Nitesh Chaudhary belongs to the 2K10/EEE batch of the Delhi Technological University/ Delhi College of Engineering. He many-a-times happens to board the same metro as me and that does lead to some fruitful-mostly-political discussions. He also has a knack to find people to debate with other than his batch-mates or people from his university or any other college for that matter. He doesn’t really blog, though he could be found here.
Here, he talks about the conflicts in ideologies between Gandhi and Anna. Read on.
Had the familiar figure of “Munnabhai Lagey Raho’s” Gandhi’s phantom met Anna today, what possibly would they have talked? Would the two old men discuss forgiveness, punishment or their ideas’ superiority over the other?
While Gandhi became a Mahatma by his service to the needy, and strengthened them from inside he did not believe in just ‘organising’ rallies. His methods were clear- “I follow my conscience, and the ones awakened by my call follow me.” At no point in his life, did he resort to accusations of the British. What he did however was do the right thing the right way-his way. People stood up against him and he gave himself no day to rest to take a break. His actions were little different inside and outside the jail that he entered and exited quite regularly- spinning the charkha and doing his common chores himself. The old- figure kept walking with only a stick to support him and the nation followed. The independence was hard to come but eventually it did. Gandhi was Mahatma to the world and a common man to himself. His visions were bold but the methods too novice. It was no doubt a blot in India’s history when he muttered ‘Hey Ram.’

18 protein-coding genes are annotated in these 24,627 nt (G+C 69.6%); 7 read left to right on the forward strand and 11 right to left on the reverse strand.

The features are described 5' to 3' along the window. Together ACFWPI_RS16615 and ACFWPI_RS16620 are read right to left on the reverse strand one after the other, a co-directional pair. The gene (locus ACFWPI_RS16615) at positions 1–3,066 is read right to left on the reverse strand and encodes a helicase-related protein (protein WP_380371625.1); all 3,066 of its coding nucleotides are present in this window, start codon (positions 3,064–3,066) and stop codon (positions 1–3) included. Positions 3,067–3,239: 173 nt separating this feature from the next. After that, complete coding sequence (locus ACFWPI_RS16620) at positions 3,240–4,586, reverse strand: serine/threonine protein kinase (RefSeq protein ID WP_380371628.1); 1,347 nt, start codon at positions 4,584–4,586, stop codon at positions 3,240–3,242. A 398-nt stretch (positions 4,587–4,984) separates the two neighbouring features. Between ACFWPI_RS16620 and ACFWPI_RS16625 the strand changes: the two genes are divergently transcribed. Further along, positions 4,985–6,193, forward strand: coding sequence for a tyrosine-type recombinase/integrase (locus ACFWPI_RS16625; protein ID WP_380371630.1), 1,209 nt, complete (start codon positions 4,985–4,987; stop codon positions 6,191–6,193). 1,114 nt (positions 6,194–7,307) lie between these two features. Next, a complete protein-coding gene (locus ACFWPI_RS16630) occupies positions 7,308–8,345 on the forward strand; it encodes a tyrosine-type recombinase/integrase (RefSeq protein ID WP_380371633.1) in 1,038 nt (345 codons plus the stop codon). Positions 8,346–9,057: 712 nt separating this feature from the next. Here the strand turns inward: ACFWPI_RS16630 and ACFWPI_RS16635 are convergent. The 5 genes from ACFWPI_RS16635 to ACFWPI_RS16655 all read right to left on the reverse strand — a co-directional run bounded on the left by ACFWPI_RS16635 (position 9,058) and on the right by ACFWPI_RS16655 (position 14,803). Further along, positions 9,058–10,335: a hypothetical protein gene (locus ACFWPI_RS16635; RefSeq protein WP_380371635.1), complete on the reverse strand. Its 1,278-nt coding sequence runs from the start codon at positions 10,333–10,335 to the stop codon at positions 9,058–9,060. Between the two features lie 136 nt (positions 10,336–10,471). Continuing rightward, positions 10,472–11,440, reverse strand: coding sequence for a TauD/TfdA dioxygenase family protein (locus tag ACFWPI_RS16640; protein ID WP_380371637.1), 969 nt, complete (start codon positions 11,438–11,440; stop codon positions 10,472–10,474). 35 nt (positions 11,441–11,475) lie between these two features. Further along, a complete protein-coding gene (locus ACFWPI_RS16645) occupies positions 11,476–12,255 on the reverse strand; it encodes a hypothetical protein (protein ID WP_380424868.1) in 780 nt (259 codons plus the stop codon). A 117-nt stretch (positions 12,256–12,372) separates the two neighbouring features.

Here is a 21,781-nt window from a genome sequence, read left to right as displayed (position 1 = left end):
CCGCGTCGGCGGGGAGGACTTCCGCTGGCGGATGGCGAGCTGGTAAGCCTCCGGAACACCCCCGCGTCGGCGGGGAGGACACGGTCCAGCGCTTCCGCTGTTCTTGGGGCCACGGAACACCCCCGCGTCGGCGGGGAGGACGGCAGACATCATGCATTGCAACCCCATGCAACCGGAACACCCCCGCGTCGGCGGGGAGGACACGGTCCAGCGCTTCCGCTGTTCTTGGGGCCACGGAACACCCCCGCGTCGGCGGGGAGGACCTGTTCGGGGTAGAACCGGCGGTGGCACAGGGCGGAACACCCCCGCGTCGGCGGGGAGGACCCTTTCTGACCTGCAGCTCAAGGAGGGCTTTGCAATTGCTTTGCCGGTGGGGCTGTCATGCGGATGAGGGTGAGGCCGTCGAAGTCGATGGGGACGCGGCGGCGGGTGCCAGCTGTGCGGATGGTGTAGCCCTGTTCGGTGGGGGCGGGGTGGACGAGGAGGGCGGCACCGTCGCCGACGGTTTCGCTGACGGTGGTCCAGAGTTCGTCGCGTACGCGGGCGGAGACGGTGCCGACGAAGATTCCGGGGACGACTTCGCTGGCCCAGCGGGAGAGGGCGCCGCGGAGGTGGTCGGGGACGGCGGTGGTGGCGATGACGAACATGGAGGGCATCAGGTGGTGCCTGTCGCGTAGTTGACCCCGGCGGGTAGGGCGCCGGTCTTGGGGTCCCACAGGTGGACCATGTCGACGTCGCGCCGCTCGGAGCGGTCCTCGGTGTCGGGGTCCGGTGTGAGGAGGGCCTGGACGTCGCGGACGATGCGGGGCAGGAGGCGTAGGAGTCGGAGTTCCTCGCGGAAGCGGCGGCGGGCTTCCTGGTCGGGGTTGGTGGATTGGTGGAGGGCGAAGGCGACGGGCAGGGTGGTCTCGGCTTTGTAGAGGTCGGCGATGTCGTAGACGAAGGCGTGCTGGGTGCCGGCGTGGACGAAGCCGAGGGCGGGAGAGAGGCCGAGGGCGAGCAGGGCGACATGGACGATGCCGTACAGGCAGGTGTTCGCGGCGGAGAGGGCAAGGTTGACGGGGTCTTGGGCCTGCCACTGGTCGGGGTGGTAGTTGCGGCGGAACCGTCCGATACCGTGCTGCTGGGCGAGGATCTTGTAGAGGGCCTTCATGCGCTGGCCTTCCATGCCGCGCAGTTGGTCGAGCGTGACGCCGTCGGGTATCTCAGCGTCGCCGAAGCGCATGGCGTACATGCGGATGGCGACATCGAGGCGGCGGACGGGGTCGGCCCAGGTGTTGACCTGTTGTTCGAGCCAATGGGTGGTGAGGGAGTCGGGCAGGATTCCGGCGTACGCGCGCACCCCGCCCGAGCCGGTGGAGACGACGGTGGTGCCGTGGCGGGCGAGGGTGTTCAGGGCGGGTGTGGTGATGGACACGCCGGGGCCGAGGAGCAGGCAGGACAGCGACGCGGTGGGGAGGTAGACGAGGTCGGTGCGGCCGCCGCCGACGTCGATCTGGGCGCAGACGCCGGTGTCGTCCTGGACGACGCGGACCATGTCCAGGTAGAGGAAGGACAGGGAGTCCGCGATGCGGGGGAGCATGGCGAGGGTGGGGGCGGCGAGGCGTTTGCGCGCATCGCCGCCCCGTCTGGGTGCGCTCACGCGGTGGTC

Years passed and generations changed. We came to saw another movement that reminded us of our freedom struggle. The struggle for independence had begun again, with hopes that it does not take a two century period to accomplish the job left undone. The methods were different, the euphoria was different, and the old man in his ‘I am Anna’ cap would walk out of air conditioned SUVs to address the media. The words were stronger, the allegations intense. What followed was unpredictable –a split in the movement, discontent in ideologies of the various factions and reports of individual ridicule among team members. The news channels who apotheosised the same Gandhian figure to Mahatma’s stature would grill him with gruesome questions and his actions’ credibility. The figure was reduced to null after a year of limelight. And the viewers too are content with the hotter topics of the ruling party’s leader’s son in law. The shift in focus reflects our mercurial nature. What we said yesterday no longer holds valid, and after all we have to move on. Surely this was the attitude that is attributed for our two century long captivity. But servile attitudes die hard, and for people like us, sab chalta hai.
It’s high time we realise who we raise to the statures of our freedom struggle heroes, and if we do, we respect their ideals and struggles. The independence came when the country’s poorest joined the struggle and, in its true meaning shared the struggle with their life. Only if we learn from our counterparts seventy decades back in time can we see another wave of unrest sweep a revolution and see ourselves deserve the ‘Anna cap,’ for it’s not ballyhoo but transformation what our leaders wish.